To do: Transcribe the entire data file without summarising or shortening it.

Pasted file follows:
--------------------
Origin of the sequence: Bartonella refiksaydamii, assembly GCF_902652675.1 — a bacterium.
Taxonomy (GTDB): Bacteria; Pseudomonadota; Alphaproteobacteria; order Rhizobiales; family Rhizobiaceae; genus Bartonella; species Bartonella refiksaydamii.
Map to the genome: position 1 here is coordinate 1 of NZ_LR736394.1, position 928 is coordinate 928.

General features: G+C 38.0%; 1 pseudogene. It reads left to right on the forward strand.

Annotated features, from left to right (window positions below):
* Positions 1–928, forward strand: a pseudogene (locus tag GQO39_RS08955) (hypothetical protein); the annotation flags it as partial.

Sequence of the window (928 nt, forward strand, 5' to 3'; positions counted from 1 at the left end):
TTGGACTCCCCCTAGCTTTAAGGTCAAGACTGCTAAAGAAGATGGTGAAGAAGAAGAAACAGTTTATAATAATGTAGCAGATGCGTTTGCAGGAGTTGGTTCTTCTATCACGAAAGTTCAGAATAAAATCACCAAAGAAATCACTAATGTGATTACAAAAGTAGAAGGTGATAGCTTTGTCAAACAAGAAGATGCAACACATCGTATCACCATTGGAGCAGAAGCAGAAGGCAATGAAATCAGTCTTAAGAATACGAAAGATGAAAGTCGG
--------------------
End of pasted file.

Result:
Origin of the sequence: Bartonella refiksaydamii, assembly GCF_902652675.1 — a bacterium.
Taxonomy (GTDB): Bacteria; Pseudomonadota; Alphaproteobacteria; order Rhizobiales; family Rhizobiaceae; genus Bartonella; species Bartonella refiksaydamii.
Map to the genome: position 1 here is coordinate 1 of NZ_LR736394.1, position 928 is coordinate 928.

General features: G+C 38.0%; 1 pseudogene. It reads left to right on the forward strand.

Annotated features, from left to right (window positions below):
* Positions 1–928, forward strand: a pseudogene (locus tag GQO39_RS08955) (hypothetical protein); the annotation flags it as partial.

Sequence of the window (928 nt, forward strand, 5' to 3'; positions counted from 1 at the left end):
TTGGACTCCCCCTAGCTTTAAGGTCAAGACTGCTAAAGAAGATGGTGAAGAAGAAGAAACAGTTTATAATAATGTAGCAGATGCGTTTGCAGGAGTTGGTTCTTCTATCACGAAAGTTCAGAATAAAATCACCAAAGAAATCACTAATGTGATTACAAAAGTAGAAGGTGATAGCTTTGTCAAACAAGAAGATGCAACACATCGTATCACCATTGGAGCAGAAGCAGAAGGCAATGAAATCAGTCTTAAGAATACGAAAGATGAAAGTCGG